Why did Jade Lilitri, the Long Island, New Yorker behind one-man wonder-band Oso Oso, play and sing the chorus of his song “dig” only once during its four-and-a-half-minute running time?
To understand the question, you have to appreciate the magnificence of that chorus. It comes in the middle of “dig,” bookended on the front end by a couple minutes of enjoyable pop-rock that bumps along like Pinback and on the back end by a coda that crescendos nicely, but ultimately feels unnecessary. In between is 34 glorious seconds in which the song opens up and turns its face toward the sun, bringing together peach-fuzz distortion, a reliable chord progression, a blanket of cymbals and Lilitri’s soaring vocals. “I’m still reeling from the mess I made,” he sings, as if rediscovering reality after two verses of cautious optimism. The combination of contrasting sounds and catchy melody is the stuff goosebumps are made of.
Why Lilitri didn’t use such a glorious chunk of music elsewhere in the song—say, after the first verse or repeated a couple times at the end—is anyone’s guess. But it only takes a few listens to Oso Oso’s new album, basking in the glow, to recognize that questioning the guy’s songwriting decisions is an exercise in diminishing returns. He is, it seems, incapable of writing a bad tune, at least at this point in his career.
Folks who were paying attention could see this coming. In 2015, Lilitri debuted Oso Oso with Real Stories of True People, Who Kind of Looked Like Monsters…, an album where you can practically hear his melodic gifts fighting through a layer of punk pretense. Two years later, he self-released Oso Oso’s sophomore effort, the yunahon mixtape, as a pay-what-you-want download on Bandcamp. And no matter what you paid for it, you got 11 tracks of crisp guitars and killer melodies that recall the heyday of emo-pop bands like The Get Up Kids. It’s as good as anything released by a real indie label that year.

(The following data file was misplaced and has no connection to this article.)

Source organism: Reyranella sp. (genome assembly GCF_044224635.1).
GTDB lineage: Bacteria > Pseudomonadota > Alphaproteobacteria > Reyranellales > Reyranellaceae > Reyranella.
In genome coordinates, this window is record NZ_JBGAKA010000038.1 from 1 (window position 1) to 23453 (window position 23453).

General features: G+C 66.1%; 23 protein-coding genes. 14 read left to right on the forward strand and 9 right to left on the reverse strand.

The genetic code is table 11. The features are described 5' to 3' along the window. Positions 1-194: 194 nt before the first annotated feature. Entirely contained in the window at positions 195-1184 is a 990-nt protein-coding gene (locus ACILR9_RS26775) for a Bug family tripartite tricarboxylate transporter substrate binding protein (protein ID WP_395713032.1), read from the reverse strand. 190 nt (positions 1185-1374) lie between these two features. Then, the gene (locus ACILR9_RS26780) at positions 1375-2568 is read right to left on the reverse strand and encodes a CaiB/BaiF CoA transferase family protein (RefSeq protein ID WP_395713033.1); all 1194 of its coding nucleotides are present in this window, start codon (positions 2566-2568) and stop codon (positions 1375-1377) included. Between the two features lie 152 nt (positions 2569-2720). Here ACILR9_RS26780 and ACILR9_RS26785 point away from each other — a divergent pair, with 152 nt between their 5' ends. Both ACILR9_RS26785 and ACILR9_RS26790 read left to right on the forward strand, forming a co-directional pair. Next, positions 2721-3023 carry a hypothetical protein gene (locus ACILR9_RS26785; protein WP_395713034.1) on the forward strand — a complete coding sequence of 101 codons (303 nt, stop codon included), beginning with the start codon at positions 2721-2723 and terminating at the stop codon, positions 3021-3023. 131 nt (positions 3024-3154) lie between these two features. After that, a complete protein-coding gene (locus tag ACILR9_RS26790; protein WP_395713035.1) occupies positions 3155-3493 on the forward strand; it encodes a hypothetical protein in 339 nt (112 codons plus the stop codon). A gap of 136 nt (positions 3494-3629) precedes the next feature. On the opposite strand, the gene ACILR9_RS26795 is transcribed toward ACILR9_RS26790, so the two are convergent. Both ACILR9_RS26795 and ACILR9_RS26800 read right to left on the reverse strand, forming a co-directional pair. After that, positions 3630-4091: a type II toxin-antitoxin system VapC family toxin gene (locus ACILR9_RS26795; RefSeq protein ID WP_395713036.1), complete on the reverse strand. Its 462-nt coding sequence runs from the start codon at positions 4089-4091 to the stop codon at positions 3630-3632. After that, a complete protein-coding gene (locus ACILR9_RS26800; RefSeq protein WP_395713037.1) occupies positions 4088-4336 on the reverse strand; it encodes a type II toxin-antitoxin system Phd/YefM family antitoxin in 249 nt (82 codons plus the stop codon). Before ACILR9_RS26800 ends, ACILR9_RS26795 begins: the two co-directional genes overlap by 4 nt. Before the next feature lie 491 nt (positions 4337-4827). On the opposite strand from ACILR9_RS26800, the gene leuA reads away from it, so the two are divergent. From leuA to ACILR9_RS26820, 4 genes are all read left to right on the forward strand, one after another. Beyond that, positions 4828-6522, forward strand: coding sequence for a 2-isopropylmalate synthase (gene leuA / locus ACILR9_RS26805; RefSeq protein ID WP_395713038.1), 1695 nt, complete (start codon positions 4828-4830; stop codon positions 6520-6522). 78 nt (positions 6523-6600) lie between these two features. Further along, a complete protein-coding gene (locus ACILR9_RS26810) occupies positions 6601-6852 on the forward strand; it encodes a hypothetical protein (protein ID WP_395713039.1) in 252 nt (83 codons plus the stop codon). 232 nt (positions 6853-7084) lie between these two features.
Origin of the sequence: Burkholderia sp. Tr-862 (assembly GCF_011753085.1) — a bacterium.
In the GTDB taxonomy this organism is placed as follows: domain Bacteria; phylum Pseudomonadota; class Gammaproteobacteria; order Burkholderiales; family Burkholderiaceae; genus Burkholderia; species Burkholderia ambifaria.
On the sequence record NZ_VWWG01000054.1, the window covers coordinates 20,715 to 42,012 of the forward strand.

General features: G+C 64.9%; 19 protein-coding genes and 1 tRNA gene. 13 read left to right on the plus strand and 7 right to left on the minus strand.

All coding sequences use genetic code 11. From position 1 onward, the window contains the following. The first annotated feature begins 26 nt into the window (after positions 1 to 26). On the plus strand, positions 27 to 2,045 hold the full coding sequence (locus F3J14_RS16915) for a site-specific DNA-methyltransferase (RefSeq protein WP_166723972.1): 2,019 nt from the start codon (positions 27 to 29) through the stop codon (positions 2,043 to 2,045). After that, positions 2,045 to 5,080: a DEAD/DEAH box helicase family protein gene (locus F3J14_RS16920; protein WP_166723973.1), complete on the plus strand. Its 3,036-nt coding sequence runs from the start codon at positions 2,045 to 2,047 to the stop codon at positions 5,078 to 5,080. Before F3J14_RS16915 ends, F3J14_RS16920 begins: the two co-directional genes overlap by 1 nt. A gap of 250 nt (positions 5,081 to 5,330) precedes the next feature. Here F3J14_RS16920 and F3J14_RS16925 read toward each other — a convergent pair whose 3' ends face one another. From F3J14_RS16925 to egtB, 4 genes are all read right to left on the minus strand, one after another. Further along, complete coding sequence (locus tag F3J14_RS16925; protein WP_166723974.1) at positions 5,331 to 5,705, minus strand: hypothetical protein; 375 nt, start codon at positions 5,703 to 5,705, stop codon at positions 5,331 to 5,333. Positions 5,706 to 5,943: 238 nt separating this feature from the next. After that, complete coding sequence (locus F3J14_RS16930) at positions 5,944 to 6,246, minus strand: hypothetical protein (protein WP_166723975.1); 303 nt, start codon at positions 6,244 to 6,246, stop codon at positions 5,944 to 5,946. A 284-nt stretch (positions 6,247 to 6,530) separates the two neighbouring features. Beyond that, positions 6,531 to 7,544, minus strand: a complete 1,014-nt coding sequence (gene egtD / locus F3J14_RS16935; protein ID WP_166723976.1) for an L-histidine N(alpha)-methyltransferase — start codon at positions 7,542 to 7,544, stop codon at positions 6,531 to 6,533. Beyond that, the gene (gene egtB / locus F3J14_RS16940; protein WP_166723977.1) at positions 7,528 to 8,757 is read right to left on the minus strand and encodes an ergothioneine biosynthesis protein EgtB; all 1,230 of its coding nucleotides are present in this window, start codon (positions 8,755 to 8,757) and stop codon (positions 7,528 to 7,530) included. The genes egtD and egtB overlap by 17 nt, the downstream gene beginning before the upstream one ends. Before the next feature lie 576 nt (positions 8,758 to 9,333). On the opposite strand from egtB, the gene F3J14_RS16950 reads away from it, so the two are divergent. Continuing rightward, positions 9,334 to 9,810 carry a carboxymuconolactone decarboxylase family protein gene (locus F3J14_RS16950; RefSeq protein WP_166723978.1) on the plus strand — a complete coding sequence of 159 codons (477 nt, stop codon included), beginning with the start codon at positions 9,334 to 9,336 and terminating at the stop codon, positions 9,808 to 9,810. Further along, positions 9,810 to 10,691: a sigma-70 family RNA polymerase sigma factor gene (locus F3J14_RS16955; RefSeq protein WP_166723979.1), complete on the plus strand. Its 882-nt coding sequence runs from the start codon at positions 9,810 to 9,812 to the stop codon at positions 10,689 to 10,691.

basking in the glow proves yunahon was no fluke, with 10 tracks that all hum along like clean, finely tuned mega-melody-machines. There’s a dreamy acoustic intro (called “intro”), and the album’s melancholy closer, “charlie,” is paced like an alt-rock epic, à la late-era Death Cab for Cutie. But in between, Lilitri serves up one razor-sharp song after another, each perched right on the line between the inescapable feeling of experiential dread and a warm, wide-eyed optimism that things are about to get better. Maybe. Hopefully.
To wit: “the view,” a three-and-a-half minute slice of tightly wound pop built around a big beat, serrated guitars and a chorus that beams as Lilitri sings, “My eyes lit up when I saw it / A way out of looking for everything I wanted.” Within seconds, though, he’s averting his gaze: “So long narrow, hollowing road / Think I’m turning back, it’s the only way I’ve known.” The album’s title track splits the difference, with Lilitri acknowledging life’s impermanence before admitting his uncertainty: “It feels like all I know is this phase,” he sings in the song’s roller-coaster hook. “I hope I’m basking in the glow of something bigger, I don’t know.”
Elsewhere, “morning song” features a sleeker, more elegant vocal melody before exploding into a chorus about falling down because you leaned on something that turned out to be nothing. “priority change” sparkles and chugs like classic Midwest emo. And “impossible game” is arguably the album’s catchiest tune, with serpentine guitar licks wrapped around pithy quips like “Sometimes you do as you feel / Well most times I feel like shit.”
The only major aesthetic diversion on basking in the glow comes on “one sick plan,” an acoustic performance presented through an intentionally lo-fi style that crackles like a demo and feels like a stick-figure drawing dropped into a pile of Picassos. It’s a good song, but an odd production choice.
These are minor quibbles, of course, within the context of an otherwise brilliant work. basking in the glow is not only the fulfillment of the promise Lilitri showed on the yunahon mixtape, it’s one of the best pop-rock records of 2019. Even without a second chorus on “dig.”